Garland wasn’t sure what to expect from Yarbrough this year, especially with another gifted 133-pounder, freshman Gable Porter, joining the program.

“I thought, ‘This is going to be an interesting competition,’ ” Garland said. “Well, [Yarbrough] rose to the challenge. He matured.

“The first thing he did was he learned how to cut weight correctly and get his weight under control, because he’s huge for the weight class. I know that sounds like an oxymoron, saying somebody is a huge 133, but he’s big for the weight. We used to be really concerned about whether he was [cutting weight correctly]. I don’t have to worry about that any more. He’s done a great job of always being reliable in that sense now. That makes you feel great as a coach, because you want to see these guys mature on their own without having their hands held, and he’s done that, and we’re really proud of him.”

In 2022-23, Yarbrough said, “I didn’t have a good first half of the season wrestling, just because I didn’t know what I was doing cutting weight. I was still cutting weight like a high schooler. The guys on the team helped me understand that I need to actually lock into my diet, I have to eat certain things that are going to help me, and at the end of the day it’s going to help me compete better.”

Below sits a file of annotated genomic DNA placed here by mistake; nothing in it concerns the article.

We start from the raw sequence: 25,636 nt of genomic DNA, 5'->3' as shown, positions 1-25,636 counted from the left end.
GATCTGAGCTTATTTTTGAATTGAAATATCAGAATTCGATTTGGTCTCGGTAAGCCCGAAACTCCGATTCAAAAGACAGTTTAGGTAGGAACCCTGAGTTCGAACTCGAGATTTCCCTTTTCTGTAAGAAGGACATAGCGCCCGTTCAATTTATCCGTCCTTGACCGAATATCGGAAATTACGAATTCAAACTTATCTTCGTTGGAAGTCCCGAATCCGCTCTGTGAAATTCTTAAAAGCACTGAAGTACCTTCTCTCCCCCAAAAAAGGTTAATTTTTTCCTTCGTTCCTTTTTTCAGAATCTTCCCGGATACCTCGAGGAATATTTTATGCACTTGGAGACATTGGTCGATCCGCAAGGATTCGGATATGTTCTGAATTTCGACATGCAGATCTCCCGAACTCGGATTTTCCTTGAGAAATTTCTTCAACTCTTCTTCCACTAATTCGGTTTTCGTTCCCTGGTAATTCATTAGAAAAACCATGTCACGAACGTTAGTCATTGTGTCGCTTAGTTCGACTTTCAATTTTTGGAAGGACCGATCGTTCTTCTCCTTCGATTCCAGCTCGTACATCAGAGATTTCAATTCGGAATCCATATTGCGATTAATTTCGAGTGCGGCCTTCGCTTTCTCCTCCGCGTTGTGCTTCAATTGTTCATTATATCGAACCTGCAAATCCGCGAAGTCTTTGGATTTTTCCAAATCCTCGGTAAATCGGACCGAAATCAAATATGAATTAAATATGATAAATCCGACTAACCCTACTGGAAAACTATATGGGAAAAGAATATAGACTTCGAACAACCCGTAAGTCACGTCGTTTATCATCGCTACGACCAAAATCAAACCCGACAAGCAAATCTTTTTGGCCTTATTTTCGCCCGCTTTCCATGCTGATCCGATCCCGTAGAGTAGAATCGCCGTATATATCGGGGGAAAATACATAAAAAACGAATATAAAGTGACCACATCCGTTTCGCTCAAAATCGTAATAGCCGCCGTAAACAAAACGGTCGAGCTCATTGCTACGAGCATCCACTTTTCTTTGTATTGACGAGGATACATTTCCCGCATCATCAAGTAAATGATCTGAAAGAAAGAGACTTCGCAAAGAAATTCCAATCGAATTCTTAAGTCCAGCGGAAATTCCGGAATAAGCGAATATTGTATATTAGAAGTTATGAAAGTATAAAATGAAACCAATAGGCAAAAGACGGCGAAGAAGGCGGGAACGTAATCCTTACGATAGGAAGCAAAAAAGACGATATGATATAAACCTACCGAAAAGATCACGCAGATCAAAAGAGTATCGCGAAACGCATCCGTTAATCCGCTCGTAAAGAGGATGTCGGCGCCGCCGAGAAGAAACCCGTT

Heading into this weekend’s Virginia Duals in Hampton—the Hoos will wrestle Kent State on Friday afternoon and Wisconsin on Saturday afternoon—Yarbrough is 9-5.

“Really, really high upside,” Garland said. “He’s a human highlight reel when you watch him wrestle.”

Yarbrough credits Porter and the Cavaliers’ other 133-pounders for helping him progress.

“It’s a big brotherhood,” Yarbrough said. “Just having Gable on the team has been a blessing, because he’s pushing me every day, same as I’m pushing him. If I see him doing something, I want to do it better. And if he sees me doing something, he’s gonna want to do it better. So it’s always being competitive with each other.”

Marlon Yarbrough

Staying healthy has been perhaps Yarbrough’s biggest challenge this season. Twice recently during matches he’s suffered stingers—nerve injuries that cause temporary numbness or loss of feeling—and lost as a result. Yarbrough said he’s working to improve his technique to avoid such injuries.